A scarcity of workers of all kinds is an overriding fact of life for the suburban Washington economy, affecting all sorts of business decisions, executives and analysts agree.

To appreciate the shortage's steadily tightening grip, try looking at the employment numbers in the region in a different way.

The unemployment rate has been below 2 percent in Fairfax and Loudoun counties for more than a year, and in March it sank to an almost incredible 1 percent in Loudoun County. Montgomery, Howard and Arlington counties are also in the under-2 percent list now. That trend isn't news.

But put another way, for every unemployed person in Fairfax County in 1997, there were 43 Fairfax residents holding down jobs, based on annual averages.

This year, the figure has jumped to 68 county residents with jobs for every unemployed resident.

Looking at these comparisons, it's easy to recognize the high-growth, high-stress communities in the region.

The District had 12 working residents for each unemployed resident over the first three months of this year. The comparable ratios are 27 to 1 in Prince George's County, 50 to 1 in Montgomery, 65 to 1 in Arlington, 68 to 1 in Fairfax and 91 to 1 in Loudoun. That's right, 91 county residents employed for every one on the jobless rolls.

Despite all their hiring problems, the region's suburban employers have kept growing. Payroll employment in the Washington area through April is running 3.2 percent above last year's level, well above the national average and higher than at any time in the 1990s.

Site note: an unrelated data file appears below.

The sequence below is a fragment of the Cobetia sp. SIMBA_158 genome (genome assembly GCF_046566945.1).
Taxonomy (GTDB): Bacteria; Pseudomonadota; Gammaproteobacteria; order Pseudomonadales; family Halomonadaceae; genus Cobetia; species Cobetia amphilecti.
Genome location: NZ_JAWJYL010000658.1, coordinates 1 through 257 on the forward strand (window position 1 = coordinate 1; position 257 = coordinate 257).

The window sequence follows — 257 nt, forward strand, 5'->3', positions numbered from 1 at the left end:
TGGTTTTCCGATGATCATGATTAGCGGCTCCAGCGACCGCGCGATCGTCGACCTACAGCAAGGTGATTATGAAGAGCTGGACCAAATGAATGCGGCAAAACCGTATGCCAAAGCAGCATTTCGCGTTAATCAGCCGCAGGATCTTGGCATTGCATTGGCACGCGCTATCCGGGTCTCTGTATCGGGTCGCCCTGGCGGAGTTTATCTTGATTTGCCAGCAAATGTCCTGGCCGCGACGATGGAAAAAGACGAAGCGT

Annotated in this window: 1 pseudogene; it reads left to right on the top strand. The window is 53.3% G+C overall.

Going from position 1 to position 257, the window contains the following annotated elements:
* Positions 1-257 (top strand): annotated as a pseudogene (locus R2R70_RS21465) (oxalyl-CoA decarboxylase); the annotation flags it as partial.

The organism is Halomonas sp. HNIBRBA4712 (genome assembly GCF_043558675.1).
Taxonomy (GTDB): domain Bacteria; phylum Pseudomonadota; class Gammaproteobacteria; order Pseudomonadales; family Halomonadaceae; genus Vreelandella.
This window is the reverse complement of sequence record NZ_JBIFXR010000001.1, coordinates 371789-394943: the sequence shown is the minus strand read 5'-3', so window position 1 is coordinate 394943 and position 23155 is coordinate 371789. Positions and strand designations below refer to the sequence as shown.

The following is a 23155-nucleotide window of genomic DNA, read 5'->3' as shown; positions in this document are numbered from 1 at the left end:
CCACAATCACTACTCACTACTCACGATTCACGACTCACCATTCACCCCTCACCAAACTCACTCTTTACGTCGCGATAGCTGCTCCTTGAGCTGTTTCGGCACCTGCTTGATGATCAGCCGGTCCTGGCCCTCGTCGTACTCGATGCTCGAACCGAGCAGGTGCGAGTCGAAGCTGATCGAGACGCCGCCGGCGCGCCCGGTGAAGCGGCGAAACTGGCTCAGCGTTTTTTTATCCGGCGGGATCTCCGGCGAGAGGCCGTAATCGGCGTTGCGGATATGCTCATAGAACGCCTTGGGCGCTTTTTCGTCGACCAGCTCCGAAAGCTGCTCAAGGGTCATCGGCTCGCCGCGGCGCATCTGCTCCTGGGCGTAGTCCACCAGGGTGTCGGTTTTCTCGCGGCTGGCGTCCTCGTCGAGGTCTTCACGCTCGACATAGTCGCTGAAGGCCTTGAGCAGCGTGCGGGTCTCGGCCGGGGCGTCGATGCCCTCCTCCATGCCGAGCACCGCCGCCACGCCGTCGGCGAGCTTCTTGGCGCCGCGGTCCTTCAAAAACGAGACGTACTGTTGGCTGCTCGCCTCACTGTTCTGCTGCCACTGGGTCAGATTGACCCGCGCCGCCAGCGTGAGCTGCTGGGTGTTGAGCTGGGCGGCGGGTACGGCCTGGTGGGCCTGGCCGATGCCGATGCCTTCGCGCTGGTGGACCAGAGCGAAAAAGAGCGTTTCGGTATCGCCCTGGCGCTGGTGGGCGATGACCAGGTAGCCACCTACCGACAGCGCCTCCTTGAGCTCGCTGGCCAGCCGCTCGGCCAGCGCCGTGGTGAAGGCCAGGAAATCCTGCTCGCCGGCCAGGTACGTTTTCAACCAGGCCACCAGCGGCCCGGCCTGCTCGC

The job growth has been fed, of course, by the migration of new workers to the region.

The newcomers have ignited a housing boom. The property values on residential building permits in Northern Virginia increased 19 percent last year over 1997. It hardly stopped there. So far this year, building permit values are 35 percent above the first quarter of 1998, said Roy L. Pearson, an economist at the College of William and Mary in Williamsburg.

But before long, the shortage of workers will begin slowing the economy down, predicts Pearson, whose estimates are often more cautious than official Virginia forecasts.

Employers are facing higher and higher costs of finding workers as they expand their search far beyond the region, he said. And the wage costs of the workers they do find are going up steadily.

That combination means that the kind of job growth registered in Northern Virginia last year is probably unsustainable, Pearson contends.